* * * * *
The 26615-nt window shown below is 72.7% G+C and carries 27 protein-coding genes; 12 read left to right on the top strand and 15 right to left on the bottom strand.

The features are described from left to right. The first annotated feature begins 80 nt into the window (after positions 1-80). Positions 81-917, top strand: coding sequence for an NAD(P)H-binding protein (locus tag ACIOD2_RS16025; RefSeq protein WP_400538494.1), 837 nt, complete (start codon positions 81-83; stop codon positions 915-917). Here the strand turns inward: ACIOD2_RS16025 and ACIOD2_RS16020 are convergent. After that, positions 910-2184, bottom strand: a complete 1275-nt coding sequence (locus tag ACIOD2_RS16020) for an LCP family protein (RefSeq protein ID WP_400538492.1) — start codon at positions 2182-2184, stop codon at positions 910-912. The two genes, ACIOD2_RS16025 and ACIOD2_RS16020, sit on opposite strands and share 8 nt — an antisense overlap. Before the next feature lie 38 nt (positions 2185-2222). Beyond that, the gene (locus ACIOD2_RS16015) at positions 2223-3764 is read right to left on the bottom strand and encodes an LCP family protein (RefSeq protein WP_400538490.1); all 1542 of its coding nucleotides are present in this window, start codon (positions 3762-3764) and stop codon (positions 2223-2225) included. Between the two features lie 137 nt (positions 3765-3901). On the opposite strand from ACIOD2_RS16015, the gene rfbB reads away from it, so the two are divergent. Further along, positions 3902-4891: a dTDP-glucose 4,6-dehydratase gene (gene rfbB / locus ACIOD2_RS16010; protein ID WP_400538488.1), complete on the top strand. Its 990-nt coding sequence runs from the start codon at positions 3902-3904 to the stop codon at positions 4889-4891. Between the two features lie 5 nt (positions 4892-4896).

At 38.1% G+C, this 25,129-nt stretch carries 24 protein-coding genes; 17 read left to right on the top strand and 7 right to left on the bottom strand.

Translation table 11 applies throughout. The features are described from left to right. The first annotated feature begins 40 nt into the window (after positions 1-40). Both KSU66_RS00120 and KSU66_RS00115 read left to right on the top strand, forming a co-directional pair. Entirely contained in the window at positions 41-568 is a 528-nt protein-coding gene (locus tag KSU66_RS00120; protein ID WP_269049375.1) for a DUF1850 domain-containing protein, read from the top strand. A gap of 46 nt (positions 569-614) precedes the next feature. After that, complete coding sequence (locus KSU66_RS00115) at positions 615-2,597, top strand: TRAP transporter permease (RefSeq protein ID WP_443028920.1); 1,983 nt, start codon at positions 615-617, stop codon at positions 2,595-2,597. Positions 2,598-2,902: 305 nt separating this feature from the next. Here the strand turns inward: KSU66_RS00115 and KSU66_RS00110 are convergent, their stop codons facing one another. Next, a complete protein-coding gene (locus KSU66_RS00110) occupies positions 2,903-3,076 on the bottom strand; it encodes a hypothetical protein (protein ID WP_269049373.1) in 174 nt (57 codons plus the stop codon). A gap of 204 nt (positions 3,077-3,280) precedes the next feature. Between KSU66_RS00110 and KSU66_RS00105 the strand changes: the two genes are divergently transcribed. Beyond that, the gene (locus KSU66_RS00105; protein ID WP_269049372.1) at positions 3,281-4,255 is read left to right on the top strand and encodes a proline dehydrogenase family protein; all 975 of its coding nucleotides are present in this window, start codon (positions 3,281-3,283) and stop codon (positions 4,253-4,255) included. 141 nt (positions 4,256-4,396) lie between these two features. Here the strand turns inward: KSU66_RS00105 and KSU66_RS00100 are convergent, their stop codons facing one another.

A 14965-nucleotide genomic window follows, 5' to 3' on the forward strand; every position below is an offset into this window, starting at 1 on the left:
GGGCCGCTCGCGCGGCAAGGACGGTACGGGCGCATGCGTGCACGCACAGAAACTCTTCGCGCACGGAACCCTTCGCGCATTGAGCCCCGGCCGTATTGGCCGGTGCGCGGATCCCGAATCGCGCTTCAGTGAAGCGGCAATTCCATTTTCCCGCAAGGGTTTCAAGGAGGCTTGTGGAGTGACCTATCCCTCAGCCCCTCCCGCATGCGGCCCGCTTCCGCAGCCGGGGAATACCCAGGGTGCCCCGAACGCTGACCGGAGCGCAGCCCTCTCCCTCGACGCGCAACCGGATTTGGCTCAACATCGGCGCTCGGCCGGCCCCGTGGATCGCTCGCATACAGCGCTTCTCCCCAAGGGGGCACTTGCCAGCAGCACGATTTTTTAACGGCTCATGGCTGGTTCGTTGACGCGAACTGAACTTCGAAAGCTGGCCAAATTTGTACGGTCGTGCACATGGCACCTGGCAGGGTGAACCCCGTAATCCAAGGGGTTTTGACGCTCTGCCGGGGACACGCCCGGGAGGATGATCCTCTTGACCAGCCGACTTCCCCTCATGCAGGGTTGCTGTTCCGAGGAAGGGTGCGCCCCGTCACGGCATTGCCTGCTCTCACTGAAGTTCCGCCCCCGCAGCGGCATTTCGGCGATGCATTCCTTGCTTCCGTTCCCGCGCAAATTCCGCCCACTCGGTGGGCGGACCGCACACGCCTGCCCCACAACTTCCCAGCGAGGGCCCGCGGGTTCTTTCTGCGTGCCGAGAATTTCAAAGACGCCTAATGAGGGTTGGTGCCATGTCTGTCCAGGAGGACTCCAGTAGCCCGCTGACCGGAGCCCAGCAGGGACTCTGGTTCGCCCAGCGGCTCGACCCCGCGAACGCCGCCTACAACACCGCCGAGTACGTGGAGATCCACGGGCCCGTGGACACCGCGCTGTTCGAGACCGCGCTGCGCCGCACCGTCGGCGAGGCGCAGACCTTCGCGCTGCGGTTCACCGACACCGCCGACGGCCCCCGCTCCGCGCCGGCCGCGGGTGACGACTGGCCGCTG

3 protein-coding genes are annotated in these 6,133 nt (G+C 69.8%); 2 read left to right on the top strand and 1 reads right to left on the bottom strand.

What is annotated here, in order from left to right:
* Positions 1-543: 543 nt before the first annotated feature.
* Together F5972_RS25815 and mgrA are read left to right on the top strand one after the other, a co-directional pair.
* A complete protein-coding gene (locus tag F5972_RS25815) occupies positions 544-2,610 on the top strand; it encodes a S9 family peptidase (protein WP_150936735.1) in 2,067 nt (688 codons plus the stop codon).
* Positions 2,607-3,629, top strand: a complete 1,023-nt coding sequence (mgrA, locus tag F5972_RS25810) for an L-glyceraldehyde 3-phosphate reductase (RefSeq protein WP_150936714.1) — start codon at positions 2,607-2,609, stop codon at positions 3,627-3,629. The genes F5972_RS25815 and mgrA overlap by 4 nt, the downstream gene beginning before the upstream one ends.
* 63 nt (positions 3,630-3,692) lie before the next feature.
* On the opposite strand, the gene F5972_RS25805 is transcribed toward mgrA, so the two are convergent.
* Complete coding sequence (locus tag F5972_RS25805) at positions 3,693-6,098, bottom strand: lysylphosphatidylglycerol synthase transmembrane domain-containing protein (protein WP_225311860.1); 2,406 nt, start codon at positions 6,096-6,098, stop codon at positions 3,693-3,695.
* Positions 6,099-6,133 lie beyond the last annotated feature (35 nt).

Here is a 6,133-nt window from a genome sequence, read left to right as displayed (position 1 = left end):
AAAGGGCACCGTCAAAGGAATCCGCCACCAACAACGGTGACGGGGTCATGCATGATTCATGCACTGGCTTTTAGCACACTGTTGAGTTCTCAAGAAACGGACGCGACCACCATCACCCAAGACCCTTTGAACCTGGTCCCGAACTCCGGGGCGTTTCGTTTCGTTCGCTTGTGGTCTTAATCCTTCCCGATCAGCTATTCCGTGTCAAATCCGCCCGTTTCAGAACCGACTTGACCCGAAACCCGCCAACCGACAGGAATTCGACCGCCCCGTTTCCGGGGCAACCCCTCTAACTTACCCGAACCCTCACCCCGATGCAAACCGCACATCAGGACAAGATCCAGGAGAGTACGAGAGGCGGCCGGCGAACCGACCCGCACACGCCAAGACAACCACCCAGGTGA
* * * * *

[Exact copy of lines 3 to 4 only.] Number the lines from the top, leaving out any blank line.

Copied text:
At 38.1% G+C, this 25,129-nt stretch carries 24 protein-coding genes; 17 read left to right on the top strand and 7 right to left on the bottom strand.

Translation table 11 applies throughout. The features are described from left to right. The first annotated feature begins 40 nt into the window (after positions 1-40). Both KSU66_RS00120 and KSU66_RS00115 read left to right on the top strand, forming a co-directional pair. Entirely contained in the window at positions 41-568 is a 528-nt protein-coding gene (locus tag KSU66_RS00120; protein ID WP_269049375.1) for a DUF1850 domain-containing protein, read from the top strand. A gap of 46 nt (positions 569-614) precedes the next feature. After that, complete coding sequence (locus KSU66_RS00115) at positions 615-2,597, top strand: TRAP transporter permease (RefSeq protein ID WP_443028920.1); 1,983 nt, start codon at positions 615-617, stop codon at positions 2,595-2,597. Positions 2,598-2,902: 305 nt separating this feature from the next. Here the strand turns inward: KSU66_RS00115 and KSU66_RS00110 are convergent, their stop codons facing one another. Next, a complete protein-coding gene (locus KSU66_RS00110) occupies positions 2,903-3,076 on the bottom strand; it encodes a hypothetical protein (protein ID WP_269049373.1) in 174 nt (57 codons plus the stop codon). A gap of 204 nt (positions 3,077-3,280) precedes the next feature. Between KSU66_RS00110 and KSU66_RS00105 the strand changes: the two genes are divergently transcribed. Beyond that, the gene (locus KSU66_RS00105; protein ID WP_269049372.1) at positions 3,281-4,255 is read left to right on the top strand and encodes a proline dehydrogenase family protein; all 975 of its coding nucleotides are present in this window, start codon (positions 3,281-3,283) and stop codon (positions 4,253-4,255) included. 141 nt (positions 4,256-4,396) lie between these two features. Here the strand turns inward: KSU66_RS00105 and KSU66_RS00100 are convergent, their stop codons facing one another.